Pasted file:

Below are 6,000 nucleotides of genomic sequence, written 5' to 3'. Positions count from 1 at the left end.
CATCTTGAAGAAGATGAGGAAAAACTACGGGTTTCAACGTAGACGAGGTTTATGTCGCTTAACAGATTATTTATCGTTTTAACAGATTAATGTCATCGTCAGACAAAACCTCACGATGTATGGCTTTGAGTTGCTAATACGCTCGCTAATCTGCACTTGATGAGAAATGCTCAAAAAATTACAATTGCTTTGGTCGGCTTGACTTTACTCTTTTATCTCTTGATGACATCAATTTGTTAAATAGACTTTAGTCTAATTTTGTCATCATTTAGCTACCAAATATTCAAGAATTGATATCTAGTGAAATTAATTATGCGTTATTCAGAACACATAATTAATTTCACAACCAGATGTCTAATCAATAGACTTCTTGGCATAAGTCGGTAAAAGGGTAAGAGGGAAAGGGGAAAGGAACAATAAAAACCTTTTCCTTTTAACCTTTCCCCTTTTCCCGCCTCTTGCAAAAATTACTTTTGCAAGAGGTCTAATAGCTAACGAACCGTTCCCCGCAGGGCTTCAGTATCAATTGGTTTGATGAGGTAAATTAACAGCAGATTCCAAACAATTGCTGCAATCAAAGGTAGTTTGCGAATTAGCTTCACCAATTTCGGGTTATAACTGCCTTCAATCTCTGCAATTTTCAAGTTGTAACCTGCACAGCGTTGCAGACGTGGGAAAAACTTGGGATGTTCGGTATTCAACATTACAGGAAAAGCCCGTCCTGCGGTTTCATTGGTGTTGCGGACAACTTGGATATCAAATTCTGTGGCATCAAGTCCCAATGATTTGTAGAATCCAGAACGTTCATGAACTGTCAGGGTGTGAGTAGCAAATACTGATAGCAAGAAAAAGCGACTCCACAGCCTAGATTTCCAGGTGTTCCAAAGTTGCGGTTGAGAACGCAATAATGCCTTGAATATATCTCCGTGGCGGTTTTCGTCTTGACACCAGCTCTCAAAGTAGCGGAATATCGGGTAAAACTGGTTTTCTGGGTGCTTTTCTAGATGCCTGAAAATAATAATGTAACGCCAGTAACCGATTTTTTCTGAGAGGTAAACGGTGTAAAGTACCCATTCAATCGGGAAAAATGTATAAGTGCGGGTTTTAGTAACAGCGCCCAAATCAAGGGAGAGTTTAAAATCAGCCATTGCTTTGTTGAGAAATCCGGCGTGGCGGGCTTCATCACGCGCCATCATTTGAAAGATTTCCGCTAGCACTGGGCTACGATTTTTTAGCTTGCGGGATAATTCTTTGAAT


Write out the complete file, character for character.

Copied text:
Below are 6,000 nucleotides of genomic sequence, written 5' to 3'. Positions count from 1 at the left end.
CATCTTGAAGAAGATGAGGAAAAACTACGGGTTTCAACGTAGACGAGGTTTATGTCGCTTAACAGATTATTTATCGTTTTAACAGATTAATGTCATCGTCAGACAAAACCTCACGATGTATGGCTTTGAGTTGCTAATACGCTCGCTAATCTGCACTTGATGAGAAATGCTCAAAAAATTACAATTGCTTTGGTCGGCTTGACTTTACTCTTTTATCTCTTGATGACATCAATTTGTTAAATAGACTTTAGTCTAATTTTGTCATCATTTAGCTACCAAATATTCAAGAATTGATATCTAGTGAAATTAATTATGCGTTATTCAGAACACATAATTAATTTCACAACCAGATGTCTAATCAATAGACTTCTTGGCATAAGTCGGTAAAAGGGTAAGAGGGAAAGGGGAAAGGAACAATAAAAACCTTTTCCTTTTAACCTTTCCCCTTTTCCCGCCTCTTGCAAAAATTACTTTTGCAAGAGGTCTAATAGCTAACGAACCGTTCCCCGCAGGGCTTCAGTATCAATTGGTTTGATGAGGTAAATTAACAGCAGATTCCAAACAATTGCTGCAATCAAAGGTAGTTTGCGAATTAGCTTCACCAATTTCGGGTTATAACTGCCTTCAATCTCTGCAATTTTCAAGTTGTAACCTGCACAGCGTTGCAGACGTGGGAAAAACTTGGGATGTTCGGTATTCAACATTACAGGAAAAGCCCGTCCTGCGGTTTCATTGGTGTTGCGGACAACTTGGATATCAAATTCTGTGGCATCAAGTCCCAATGATTTGTAGAATCCAGAACGTTCATGAACTGTCAGGGTGTGAGTAGCAAATACTGATAGCAAGAAAAAGCGACTCCACAGCCTAGATTTCCAGGTGTTCCAAAGTTGCGGTTGAGAACGCAATAATGCCTTGAATATATCTCCGTGGCGGTTTTCGTCTTGACACCAGCTCTCAAAGTAGCGGAATATCGGGTAAAACTGGTTTTCTGGGTGCTTTTCTAGATGCCTGAAAATAATAATGTAACGCCAGTAACCGATTTTTTCTGAGAGGTAAACGGTGTAAAGTACCCATTCAATCGGGAAAAATGTATAAGTGCGGGTTTTAGTAACAGCGCCCAAATCAAGGGAGAGTTTAAAATCAGCCATTGCTTTGTTGAGAAATCCGGCGTGGCGGGCTTCATCACGCGCCATCATTTGAAAGATTTCCGCTAGCACTGGGCTACGATTTTTTAGCTTGCGGGATAATTCTTTGAAT